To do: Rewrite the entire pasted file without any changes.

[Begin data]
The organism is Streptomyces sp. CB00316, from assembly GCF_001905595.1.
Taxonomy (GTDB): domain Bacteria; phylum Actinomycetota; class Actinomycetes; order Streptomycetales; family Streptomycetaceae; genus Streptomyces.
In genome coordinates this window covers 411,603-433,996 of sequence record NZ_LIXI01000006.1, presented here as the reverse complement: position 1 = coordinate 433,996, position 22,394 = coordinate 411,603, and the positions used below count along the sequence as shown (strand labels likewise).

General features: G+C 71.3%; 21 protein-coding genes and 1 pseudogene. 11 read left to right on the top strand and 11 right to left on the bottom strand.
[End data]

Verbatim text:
The organism is Streptomyces sp. CB00316, from assembly GCF_001905595.1.
Taxonomy (GTDB): domain Bacteria; phylum Actinomycetota; class Actinomycetes; order Streptomycetales; family Streptomycetaceae; genus Streptomyces.
In genome coordinates this window covers 411,603-433,996 of sequence record NZ_LIXI01000006.1, presented here as the reverse complement: position 1 = coordinate 433,996, position 22,394 = coordinate 411,603, and the positions used below count along the sequence as shown (strand labels likewise).

General features: G+C 71.3%; 21 protein-coding genes and 1 pseudogene. 11 read left to right on the top strand and 11 right to left on the bottom strand.